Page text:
STEP46 and STEP61 activity are regulated by the phosphorylation of a serine (Ser) residue (Ser49 and Ser221, respectively) within a kinase-interacting motif (KIM), a binding site for all STEP substrates. Phosphorylation at this site sterically prevents STEP from associating with all of its substrates. Stimulation of glutamate N-methyl-D-aspartate receptors (NMDARs) dephosphorylates and activates STEP through a calcineurin/PP1 pathway (Paul et al., 2003; Valjent et al., 2005). When activated, STEP dephosphorylates tyrosine (Tyr) residues on its substrates, causing their inactivation, or in the case of glutamate receptors, promoting their internalization from synaptosomal surface membranes (Figure 2; only NMDAR internalization shown for clarity).
Figure 2. Regulation of STEP phosphorylation. D1R stimulation phosphorylates and inactivates STEP through a cAMP/PKA pathway. Glutamatergic stimulation of NMDARs reverses this process by dephosphorylation and activation of STEP through a calcineurin/PP1 pathway. Active STEP dephosphorylates regulatory tyrosines within STEP substrates. STEP dephosphorylation of Fyn, Pyk2, ERK1/2, and p38 leads to their inactivation; however, STEP dephosphorylation of GluN2B and GluA2 subunits results in internalization of NMDARs and AMPARs, respectively, from synaptosomal surface membranes. Only NMDARs are shown in the figure for clarity.
Substrates of STEP include the GluN2B (previously called NR2B) subunit of the NMDAR (Braithwaite et al., 2006), the GluA2 (previously called GluR2) subunit of the α-amino-3-hydroxy-5-methyl-4-isoxazolepropionic acid receptor (AMPAR; Zhang et al., 2008), as well as the kinases Fyn (Nguyen et al., 2002) and Pyk2 (Xu et al., 2010), and the mitogen-activated protein kinases (MAPKs) extracellular-regulated kinase 1/2 (ERK1/2) and p38 (Munoz et al., 2003; Paul et al., 2003; Chen et al., 2009). Stimulation of dopamine D1 receptors (D1Rs), or blockade of dopamine D2 receptors (D2Rs), activates cyclic adenosine monophosphate (cAMP)-dependent protein kinase A (PKA; Stoof and Kebabian, 1981), which phosphorylates and prevents STEP46 and STEP61 from interacting with their substrates (Paul et al., 2000). D1R stimulation can also activate a cAMP-independent cascade in which Fyn phosphorylates GluN2B, potentiates NMDAR activity, and activates ERK (Pascoli et al., 2011). These actions compliment the actions of cAMP-dependent STEP inactivation, because inactivation of STEP activates Fyn and ERK, and leads to NMDAR internalization.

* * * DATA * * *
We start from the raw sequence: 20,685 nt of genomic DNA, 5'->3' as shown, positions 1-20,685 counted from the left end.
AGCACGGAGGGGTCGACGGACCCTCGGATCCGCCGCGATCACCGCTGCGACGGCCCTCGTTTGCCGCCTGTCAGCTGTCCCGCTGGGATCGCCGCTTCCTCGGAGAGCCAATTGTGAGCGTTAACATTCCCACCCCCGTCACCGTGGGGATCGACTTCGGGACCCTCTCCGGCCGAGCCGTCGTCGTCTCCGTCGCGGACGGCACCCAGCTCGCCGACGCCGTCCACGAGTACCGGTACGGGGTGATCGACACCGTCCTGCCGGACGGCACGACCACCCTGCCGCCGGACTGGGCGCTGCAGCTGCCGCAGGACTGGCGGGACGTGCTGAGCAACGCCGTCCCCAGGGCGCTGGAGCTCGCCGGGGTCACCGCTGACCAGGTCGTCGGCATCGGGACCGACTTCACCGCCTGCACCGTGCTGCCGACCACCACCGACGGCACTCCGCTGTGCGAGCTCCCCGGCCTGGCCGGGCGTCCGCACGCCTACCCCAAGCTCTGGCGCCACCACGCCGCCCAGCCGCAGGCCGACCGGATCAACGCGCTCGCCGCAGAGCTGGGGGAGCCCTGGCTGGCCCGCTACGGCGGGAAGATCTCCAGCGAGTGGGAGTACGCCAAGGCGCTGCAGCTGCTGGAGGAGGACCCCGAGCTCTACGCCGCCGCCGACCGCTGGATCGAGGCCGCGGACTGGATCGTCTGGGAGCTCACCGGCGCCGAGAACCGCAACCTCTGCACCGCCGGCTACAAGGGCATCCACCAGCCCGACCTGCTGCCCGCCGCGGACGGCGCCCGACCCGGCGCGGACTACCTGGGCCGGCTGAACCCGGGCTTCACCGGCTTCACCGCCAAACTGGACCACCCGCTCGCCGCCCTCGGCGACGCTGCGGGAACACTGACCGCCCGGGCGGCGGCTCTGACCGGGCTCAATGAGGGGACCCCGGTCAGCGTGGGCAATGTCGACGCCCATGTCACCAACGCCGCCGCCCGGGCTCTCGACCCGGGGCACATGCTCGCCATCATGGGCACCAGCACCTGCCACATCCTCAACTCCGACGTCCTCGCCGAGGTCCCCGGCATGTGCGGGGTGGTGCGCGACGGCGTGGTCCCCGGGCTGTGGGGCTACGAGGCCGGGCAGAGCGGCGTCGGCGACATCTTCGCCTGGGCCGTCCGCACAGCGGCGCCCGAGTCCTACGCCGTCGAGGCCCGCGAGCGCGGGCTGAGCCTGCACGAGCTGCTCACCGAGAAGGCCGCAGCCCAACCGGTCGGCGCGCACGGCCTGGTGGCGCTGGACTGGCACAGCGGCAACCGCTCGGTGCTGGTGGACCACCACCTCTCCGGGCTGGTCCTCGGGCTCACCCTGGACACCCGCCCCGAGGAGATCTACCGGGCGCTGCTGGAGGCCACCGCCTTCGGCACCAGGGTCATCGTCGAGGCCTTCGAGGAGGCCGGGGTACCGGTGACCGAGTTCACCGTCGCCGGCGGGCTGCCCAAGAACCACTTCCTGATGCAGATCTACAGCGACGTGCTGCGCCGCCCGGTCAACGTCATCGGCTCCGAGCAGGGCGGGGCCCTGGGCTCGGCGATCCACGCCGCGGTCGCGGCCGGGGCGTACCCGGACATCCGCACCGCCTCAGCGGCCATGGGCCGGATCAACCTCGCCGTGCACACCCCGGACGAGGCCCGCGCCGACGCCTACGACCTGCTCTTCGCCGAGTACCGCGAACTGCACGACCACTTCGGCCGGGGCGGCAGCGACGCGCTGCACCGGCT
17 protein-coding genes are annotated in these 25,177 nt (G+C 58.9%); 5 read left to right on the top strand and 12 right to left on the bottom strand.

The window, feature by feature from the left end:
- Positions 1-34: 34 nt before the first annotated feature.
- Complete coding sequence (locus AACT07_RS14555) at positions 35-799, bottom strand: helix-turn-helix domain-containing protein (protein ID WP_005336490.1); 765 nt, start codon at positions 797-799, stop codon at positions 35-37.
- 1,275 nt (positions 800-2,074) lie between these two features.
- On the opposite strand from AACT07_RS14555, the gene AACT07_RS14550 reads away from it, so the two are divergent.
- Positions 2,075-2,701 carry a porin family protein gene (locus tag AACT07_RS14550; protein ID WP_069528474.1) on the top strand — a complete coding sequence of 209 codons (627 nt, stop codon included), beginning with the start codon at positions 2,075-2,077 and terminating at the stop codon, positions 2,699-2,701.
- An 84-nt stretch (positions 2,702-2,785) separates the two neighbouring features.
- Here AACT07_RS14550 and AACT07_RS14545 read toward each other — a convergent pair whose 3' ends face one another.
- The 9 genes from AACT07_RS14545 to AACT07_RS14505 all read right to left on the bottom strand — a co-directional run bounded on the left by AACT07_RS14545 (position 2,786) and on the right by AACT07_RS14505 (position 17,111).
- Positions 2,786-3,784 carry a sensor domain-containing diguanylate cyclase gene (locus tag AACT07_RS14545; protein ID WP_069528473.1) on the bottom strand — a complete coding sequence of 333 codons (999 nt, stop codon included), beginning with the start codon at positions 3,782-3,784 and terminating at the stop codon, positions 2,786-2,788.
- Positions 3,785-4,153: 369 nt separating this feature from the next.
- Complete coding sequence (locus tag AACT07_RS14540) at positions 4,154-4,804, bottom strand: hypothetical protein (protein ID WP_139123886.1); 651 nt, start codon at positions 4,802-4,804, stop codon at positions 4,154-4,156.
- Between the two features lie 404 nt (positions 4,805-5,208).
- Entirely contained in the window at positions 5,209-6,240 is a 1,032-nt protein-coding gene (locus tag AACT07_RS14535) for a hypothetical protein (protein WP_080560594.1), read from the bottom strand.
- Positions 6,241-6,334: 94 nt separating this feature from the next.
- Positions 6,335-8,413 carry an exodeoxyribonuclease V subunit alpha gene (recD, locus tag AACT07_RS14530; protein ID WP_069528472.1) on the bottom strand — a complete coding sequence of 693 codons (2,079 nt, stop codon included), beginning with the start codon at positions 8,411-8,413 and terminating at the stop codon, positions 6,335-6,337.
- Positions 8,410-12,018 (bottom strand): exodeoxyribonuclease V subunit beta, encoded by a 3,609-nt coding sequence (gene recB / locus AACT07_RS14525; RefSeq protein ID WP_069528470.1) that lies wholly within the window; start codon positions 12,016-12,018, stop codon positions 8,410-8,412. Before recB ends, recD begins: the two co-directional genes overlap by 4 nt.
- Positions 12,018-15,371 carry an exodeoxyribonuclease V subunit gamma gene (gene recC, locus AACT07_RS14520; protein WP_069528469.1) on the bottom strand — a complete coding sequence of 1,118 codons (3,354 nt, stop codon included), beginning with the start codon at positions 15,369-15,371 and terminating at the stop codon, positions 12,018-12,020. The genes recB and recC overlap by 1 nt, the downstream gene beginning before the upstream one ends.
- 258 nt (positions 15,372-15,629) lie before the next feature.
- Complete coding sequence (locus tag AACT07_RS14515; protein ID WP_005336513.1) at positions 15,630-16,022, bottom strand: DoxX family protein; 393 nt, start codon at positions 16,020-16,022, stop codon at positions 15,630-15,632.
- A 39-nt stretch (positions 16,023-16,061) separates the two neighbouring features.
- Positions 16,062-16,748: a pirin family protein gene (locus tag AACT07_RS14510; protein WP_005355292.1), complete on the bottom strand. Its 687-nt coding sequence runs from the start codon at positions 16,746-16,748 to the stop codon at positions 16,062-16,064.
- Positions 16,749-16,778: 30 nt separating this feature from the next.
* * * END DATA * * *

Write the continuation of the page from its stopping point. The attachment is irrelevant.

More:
Synaptic plasticity refers to a change in synaptic efficacy between neurons, which is fundamental to learning, memory, and cognition (Silva, 2003). This dynamic process requires synaptic efficacy to strengthen (long-term potentiation; LTP) or weaken (long-term depression; LTD) in response to developmental and environmental signals. Long-term potentiation is the most widely supported molecular model of memory (Bliss and Collingridge, 1993). It has recently become clear that LTP and LTD are not discrete phenomena, but rather complimentary processes with complex modulation that allow experiences to continuously reshape neural function (Malenka and Bear, 2004). As is discussed further below, STEP is currently believed to modulate both LTP and LTD through its ability to regulate internalization of NMDARs and AMPARs.